The canceling of in-person classes and dorm closures at a growing number of colleges and universities have also raised concerns about whether students who live away from their families' homes will be counted in the right place.
In general, the bureau says all U.S. residents should be counted where they usually live and sleep, even if they're away on Census Day (April 1). This week, the bureau confirmed to NPR that students who have left their college town because of coronavirus should still use their address at school when filling out a census form.
But it's not clear if that guidance will reach students who have scattered around the country, some scrambling to find last-minute housing. In a letter to the Department of Education, the bureau suggests that schools contact their students who usually live off-campus about how to get counted on their own using my2020census.gov.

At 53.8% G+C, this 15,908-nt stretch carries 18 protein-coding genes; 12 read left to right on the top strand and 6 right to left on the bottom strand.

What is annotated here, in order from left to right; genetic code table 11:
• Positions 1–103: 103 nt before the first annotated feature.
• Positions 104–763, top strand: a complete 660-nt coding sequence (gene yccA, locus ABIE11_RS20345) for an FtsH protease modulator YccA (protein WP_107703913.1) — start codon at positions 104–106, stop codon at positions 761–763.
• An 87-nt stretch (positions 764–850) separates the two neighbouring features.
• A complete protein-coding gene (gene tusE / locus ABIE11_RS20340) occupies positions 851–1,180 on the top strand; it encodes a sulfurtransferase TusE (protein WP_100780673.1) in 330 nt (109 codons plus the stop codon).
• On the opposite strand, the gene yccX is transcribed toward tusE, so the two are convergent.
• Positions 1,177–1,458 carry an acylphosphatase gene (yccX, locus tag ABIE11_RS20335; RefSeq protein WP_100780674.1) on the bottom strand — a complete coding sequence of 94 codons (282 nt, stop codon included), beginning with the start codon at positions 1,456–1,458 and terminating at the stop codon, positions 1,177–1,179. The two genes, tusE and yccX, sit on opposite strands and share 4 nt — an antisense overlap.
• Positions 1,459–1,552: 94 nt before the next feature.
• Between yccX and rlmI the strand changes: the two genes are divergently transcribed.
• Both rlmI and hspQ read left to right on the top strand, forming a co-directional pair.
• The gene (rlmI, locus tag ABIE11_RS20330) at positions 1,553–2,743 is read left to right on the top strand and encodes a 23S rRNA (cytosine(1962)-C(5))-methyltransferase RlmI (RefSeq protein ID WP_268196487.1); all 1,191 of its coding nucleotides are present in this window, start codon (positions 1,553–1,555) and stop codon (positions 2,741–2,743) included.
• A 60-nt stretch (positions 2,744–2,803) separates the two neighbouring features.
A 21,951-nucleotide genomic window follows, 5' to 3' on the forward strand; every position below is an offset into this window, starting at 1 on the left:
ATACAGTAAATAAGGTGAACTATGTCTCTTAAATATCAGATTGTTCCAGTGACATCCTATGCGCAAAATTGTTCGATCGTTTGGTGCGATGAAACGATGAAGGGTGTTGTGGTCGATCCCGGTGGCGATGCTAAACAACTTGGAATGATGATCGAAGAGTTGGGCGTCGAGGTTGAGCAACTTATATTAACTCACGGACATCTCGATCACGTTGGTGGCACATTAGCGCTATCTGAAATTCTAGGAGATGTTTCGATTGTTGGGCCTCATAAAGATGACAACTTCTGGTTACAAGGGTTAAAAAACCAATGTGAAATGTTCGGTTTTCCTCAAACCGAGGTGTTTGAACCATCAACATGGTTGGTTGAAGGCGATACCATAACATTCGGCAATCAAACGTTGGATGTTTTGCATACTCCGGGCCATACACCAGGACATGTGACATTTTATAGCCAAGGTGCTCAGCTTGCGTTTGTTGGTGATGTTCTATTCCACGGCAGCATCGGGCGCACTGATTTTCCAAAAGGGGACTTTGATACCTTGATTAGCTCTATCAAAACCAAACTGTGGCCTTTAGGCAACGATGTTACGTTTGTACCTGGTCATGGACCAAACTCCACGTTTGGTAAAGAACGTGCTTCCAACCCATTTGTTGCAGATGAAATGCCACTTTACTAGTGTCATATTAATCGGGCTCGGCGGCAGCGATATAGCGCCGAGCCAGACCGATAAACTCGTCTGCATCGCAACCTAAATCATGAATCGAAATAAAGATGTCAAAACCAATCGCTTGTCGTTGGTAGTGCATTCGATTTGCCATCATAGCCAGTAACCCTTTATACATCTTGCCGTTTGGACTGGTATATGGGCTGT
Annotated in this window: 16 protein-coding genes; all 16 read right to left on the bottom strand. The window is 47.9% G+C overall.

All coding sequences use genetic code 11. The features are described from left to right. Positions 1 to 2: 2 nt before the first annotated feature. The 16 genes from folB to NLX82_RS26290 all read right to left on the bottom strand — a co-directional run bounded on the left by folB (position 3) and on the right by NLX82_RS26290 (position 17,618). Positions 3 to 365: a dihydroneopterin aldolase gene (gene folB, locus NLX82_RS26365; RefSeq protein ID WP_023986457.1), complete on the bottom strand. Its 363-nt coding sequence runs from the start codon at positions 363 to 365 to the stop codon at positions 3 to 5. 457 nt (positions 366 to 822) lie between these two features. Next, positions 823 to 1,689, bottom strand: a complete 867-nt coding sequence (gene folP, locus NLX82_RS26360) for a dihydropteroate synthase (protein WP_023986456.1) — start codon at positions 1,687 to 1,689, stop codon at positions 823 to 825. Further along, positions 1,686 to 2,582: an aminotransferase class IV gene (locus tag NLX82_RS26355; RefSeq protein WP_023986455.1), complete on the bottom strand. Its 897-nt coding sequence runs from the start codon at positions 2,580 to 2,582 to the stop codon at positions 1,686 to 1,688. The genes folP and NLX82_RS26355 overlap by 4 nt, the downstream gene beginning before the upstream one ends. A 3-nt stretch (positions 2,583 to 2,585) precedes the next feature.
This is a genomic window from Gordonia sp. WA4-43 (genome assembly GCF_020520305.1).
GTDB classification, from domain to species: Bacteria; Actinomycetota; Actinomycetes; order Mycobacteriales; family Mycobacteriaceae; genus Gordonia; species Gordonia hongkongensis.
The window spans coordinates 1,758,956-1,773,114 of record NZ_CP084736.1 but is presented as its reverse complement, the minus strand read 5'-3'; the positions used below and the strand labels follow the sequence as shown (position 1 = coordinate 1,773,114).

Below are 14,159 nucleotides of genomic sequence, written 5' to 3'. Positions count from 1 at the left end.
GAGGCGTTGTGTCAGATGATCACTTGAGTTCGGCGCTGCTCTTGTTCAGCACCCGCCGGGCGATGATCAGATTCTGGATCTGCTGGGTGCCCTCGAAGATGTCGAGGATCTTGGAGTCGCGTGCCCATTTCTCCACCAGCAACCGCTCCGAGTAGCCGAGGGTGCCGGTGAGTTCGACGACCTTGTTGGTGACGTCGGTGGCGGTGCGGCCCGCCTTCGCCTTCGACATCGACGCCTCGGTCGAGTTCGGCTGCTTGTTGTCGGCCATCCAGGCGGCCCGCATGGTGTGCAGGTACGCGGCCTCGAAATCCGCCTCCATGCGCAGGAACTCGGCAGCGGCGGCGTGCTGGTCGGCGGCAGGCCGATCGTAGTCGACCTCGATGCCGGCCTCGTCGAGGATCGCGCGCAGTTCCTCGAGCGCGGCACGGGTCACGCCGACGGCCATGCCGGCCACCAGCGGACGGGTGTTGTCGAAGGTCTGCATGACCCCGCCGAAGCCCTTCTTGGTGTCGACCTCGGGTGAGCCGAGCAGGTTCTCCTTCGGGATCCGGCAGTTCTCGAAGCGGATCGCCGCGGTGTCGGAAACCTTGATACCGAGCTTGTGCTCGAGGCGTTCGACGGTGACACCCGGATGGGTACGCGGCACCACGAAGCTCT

How will community groups help promote the census?
For decades, the bureau has relied on parades, street festivals and worship services as opportunities for local community leaders to encourage participation in the census.
"The person-to-person contact can be much more effective than a letter in the mail," says Nancy Potok, a former deputy director at the Census Bureau who recently retired as the chief statistician of the U.S.
But the coronavirus is forcing census advocates to pivot away from in-person outreach activities. John Park, executive director of the MinKwon Center — a community group based in Queens, N.Y. — says his organization has been scaling down door-knocking and ramping up texting and phone-banking to encourage households to fill out the census on their own.
"We've created multi-lingual T-shirts with QR codes that link to the census self-response URL, which will let people keep their distance but still access the survey," Park says in an email.
Still, for now, the bureau plans to move forward with its outreach efforts through its "Mobile Questionnaire Assistance" program after delaying the initial rollout from March 30 to April 6, Cook tells NPR. By April 13, census workers are expected to fan out with computer tablets around the country in areas with low census response rates to help people get counted online.
Will the coronavirus shut down census call centers and processing centers for paper forms?